Signing Statements More Dangerous Than Guantanamo
By David Swanson
When George W. Bush was president, everybody to the left of Karl Rove was offended by his signing-statements in which he announced his intention to violate laws as he signed them into law. Congressman John Conyers held one of his countless and toothless hearings, heard all about it, and went home self-satisfied.
Many of us warned that if the next president did the same thing it would be considered legal, even if blatantly unconstitutional. Then Obama did it. Even Republicans acted vaguely annoyed. Then Obama did worse. The congressional response was almost undetectable.
Congressman Darrell Issa has already made clear in an interview about Sestakgate that he will only investigate abuses that Obama has engaged in but Bush never did. But the thing about signing statements, other than Obama's new silent method, is that they can't be investigated; they're already fully public, just like Bush confessing to torture on television.
And now Obama is threatening a signing statement of some kind over a ban on trying Guantanamo prisoners in actual courts. Without that unconstitutional move, a White House official says it would be impossible "to pretend you are closing Guantanamo."
And so, to maintain that pretense, progressives are clamoring for Obama to use a signing statement. The problem is not the hypocrisy or the placing of Party above principle. The problem is that a united front from across the political spectrum supporting the signing statements they like and not those they dislike guarantees even greater power in the hands of a series of single individuals who can only with the utmost difficulty be persuaded to give a rat's ass which imperial decrees you or I approve of.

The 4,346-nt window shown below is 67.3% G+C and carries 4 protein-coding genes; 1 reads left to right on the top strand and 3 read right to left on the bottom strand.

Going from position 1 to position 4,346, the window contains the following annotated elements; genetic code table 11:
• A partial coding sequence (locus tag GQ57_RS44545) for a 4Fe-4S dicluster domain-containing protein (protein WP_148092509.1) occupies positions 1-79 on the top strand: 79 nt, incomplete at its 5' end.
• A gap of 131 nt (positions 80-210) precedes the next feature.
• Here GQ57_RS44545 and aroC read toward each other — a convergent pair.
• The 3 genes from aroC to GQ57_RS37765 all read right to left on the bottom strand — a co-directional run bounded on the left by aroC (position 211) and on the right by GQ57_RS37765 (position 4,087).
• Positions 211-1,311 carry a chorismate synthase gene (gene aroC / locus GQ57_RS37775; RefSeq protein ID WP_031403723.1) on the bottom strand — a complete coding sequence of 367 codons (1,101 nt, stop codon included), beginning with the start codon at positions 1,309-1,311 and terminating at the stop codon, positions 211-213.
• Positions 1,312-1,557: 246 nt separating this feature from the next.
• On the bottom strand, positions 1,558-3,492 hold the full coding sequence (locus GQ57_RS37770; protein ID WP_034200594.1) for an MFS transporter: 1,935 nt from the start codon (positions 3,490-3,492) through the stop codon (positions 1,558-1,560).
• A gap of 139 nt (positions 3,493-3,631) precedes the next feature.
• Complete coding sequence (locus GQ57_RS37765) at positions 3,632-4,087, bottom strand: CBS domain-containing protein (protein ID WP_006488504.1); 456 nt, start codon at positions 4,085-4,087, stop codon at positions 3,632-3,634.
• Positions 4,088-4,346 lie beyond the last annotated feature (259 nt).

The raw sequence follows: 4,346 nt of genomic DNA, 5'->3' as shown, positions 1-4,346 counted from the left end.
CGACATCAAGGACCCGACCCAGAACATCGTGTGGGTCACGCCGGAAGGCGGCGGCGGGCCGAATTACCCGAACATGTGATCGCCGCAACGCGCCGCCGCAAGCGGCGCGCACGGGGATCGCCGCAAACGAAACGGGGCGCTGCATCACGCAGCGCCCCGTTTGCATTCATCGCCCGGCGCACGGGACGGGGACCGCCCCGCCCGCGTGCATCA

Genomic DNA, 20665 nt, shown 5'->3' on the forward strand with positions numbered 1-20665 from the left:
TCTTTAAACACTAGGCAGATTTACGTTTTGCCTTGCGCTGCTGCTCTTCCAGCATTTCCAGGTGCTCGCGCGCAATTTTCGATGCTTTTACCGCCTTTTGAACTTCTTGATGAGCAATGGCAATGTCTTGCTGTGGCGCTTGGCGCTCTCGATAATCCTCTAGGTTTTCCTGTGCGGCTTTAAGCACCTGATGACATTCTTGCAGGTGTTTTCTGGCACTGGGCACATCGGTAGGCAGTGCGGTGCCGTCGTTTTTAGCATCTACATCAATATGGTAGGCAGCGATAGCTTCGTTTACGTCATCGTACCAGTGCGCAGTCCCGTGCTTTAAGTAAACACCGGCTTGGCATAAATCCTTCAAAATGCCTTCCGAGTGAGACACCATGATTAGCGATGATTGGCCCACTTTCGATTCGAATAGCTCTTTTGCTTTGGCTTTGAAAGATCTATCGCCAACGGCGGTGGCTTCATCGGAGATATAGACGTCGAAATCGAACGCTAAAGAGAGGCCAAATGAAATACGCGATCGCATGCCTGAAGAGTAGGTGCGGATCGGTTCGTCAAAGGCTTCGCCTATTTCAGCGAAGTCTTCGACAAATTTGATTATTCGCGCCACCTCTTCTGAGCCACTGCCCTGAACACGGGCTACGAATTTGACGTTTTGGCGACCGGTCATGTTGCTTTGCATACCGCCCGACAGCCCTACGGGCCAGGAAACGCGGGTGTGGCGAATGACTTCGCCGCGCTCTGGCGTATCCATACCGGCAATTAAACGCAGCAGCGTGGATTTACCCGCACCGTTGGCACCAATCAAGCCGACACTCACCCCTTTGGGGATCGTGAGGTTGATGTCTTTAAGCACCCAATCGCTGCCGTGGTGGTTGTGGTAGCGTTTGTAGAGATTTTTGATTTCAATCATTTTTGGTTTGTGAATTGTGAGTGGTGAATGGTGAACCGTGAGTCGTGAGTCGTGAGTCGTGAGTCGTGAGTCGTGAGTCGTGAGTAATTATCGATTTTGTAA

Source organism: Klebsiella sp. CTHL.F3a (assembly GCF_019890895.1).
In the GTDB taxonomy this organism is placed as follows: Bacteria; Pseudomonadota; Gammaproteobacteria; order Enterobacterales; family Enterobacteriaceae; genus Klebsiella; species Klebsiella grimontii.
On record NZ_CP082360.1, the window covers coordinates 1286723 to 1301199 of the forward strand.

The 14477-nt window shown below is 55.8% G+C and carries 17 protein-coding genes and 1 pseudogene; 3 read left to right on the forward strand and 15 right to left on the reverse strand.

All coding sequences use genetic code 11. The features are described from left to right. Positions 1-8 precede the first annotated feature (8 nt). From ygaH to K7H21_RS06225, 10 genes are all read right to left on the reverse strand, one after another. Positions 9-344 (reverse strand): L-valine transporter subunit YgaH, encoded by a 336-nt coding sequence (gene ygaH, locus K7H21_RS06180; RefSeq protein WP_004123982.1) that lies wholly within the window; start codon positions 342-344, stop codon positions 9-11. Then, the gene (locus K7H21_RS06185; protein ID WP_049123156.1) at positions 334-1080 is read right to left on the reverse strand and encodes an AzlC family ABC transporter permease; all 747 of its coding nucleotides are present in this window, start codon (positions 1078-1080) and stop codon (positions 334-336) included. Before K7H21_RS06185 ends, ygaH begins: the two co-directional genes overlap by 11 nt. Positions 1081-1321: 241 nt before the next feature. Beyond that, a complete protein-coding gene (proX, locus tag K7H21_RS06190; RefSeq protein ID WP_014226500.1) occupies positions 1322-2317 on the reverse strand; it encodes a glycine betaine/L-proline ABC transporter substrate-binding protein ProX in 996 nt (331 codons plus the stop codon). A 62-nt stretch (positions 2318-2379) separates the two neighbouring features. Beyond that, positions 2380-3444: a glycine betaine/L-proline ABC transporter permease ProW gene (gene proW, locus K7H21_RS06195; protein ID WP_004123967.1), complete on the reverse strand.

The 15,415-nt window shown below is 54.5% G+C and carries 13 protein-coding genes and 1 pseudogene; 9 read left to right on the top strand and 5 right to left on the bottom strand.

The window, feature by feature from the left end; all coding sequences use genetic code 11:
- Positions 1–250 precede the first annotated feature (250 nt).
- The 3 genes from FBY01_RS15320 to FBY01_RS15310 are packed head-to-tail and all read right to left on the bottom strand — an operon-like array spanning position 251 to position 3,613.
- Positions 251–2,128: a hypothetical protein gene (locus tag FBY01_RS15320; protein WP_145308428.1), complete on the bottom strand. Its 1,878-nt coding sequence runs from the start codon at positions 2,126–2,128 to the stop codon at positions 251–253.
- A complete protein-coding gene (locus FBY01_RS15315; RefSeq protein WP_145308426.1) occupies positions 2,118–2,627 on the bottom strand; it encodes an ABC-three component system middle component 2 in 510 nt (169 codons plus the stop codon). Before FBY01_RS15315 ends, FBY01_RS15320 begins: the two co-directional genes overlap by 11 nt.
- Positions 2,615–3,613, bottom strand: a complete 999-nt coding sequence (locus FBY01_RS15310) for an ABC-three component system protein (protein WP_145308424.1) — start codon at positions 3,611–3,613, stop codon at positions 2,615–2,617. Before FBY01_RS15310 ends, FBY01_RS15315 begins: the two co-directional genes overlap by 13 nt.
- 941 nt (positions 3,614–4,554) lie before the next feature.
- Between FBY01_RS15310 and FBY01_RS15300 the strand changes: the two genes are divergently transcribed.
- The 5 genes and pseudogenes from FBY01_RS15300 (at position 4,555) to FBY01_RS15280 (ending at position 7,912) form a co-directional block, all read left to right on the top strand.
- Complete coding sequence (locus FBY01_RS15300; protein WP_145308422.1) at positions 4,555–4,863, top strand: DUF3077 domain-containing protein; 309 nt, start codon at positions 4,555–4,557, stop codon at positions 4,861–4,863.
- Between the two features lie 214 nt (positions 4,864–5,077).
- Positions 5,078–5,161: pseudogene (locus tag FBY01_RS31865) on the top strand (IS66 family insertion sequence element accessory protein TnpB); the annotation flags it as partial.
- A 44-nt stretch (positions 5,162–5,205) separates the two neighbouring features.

Progressives and rightwingers are making a tacit and predictable (and predicted) bargain: Our emperors get ever greater power, but so do yours. This is a losing proposal for anyone who cares about peace or justice. Yes, we have very little control over Congress. We have less over presidents. They are to a much greater extent in the pocket of the Plutopentagonocracy.
So what should President Obama do with a bad bill? Well, what does the Constitution, that tattered document he used to TEACH about, have to say? What did everyone tell Bush he needed to do with bills that he opposed?
That's right: veto the bill. And if that delays the funding for some illegal wars, that's the price we'll have to pay.
And what about Guantanamo? The president should end the pretense, release the innocent, and announce that he will try those suspected of crimes or release them if unable to put them on trial.
The notion that we can compel the president, any president, to do such a thing is laughable. The idea of persuading a Congress to legislate the same is, in contrast, perfectly conceivable, and with needed reforms even plausible . . . unless Congress loses the power to legislate.